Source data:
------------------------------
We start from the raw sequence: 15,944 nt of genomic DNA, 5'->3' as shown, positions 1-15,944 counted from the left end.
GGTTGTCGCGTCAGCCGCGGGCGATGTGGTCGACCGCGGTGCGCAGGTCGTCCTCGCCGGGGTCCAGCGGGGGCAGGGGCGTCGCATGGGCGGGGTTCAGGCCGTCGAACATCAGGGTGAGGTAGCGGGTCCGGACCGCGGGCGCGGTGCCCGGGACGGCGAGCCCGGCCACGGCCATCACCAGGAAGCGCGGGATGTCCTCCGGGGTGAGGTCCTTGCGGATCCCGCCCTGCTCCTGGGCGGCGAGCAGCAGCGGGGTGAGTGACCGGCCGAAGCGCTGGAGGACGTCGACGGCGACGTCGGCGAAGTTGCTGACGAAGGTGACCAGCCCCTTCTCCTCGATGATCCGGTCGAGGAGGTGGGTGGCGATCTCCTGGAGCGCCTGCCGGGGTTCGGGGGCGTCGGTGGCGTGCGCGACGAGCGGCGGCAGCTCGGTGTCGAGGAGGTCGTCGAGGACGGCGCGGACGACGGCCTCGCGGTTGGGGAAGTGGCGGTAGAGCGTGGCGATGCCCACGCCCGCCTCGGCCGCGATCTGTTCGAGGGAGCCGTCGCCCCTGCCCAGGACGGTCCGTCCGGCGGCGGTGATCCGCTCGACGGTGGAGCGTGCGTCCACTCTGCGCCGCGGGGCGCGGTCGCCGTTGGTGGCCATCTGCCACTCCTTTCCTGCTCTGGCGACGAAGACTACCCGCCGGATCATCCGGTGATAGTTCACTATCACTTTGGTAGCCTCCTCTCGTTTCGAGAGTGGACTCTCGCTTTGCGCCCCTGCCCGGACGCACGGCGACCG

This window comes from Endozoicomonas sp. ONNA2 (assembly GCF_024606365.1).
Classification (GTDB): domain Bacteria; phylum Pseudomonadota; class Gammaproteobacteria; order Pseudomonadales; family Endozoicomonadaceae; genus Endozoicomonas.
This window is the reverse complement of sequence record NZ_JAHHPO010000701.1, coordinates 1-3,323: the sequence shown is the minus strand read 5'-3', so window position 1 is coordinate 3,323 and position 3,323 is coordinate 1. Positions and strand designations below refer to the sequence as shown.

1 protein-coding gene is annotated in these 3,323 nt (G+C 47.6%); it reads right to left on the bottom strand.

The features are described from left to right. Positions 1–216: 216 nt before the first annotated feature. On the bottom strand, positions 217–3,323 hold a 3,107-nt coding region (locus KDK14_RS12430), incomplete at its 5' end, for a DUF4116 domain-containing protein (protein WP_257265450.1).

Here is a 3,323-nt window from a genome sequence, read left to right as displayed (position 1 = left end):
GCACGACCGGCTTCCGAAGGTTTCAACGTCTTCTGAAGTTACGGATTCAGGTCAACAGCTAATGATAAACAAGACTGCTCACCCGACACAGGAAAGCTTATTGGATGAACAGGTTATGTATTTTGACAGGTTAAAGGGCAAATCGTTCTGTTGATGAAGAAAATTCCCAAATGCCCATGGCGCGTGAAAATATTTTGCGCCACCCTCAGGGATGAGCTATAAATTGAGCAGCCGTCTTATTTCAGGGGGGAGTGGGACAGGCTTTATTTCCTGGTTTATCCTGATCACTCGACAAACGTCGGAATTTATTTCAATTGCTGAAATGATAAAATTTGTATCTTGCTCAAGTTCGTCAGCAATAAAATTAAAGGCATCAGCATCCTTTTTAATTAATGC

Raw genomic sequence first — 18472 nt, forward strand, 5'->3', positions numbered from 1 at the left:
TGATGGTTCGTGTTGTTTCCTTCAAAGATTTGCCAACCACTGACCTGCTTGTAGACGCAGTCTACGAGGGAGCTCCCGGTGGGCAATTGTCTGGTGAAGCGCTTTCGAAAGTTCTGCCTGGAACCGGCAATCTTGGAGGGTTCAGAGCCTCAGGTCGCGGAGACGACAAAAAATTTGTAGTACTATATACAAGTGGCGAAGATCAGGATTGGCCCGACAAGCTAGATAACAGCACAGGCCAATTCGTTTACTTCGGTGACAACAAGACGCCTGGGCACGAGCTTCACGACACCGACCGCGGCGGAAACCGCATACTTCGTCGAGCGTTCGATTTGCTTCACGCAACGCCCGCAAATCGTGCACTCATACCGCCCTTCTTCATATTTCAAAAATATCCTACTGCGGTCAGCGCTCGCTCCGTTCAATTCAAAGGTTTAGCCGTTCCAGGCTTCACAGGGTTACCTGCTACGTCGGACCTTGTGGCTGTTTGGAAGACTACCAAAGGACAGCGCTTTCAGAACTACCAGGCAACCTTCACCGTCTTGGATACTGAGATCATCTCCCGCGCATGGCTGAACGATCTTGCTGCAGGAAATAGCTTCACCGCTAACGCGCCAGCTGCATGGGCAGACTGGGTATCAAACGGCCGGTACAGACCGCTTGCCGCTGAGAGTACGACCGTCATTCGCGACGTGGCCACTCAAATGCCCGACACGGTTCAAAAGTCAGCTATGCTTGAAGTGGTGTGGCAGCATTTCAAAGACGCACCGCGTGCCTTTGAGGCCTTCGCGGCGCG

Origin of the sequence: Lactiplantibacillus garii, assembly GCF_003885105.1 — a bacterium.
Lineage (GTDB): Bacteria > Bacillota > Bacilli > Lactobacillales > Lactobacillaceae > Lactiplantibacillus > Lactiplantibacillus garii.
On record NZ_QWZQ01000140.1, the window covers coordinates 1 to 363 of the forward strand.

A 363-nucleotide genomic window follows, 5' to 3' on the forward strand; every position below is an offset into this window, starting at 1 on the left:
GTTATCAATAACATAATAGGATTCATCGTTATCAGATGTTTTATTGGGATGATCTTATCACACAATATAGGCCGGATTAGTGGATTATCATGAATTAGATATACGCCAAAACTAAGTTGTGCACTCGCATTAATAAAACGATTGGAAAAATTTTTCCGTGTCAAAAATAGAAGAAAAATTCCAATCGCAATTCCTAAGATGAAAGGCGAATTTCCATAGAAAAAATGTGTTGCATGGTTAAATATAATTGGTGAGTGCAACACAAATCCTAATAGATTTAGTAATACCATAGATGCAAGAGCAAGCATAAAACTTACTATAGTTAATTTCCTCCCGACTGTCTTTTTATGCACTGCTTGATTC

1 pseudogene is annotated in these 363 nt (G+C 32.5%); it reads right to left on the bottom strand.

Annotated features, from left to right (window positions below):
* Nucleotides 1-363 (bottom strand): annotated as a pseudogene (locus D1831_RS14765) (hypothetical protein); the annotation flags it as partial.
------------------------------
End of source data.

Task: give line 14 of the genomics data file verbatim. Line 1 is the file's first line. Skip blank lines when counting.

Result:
On record NZ_QWZQ01000140.1, the window covers coordinates 1 to 363 of the forward strand.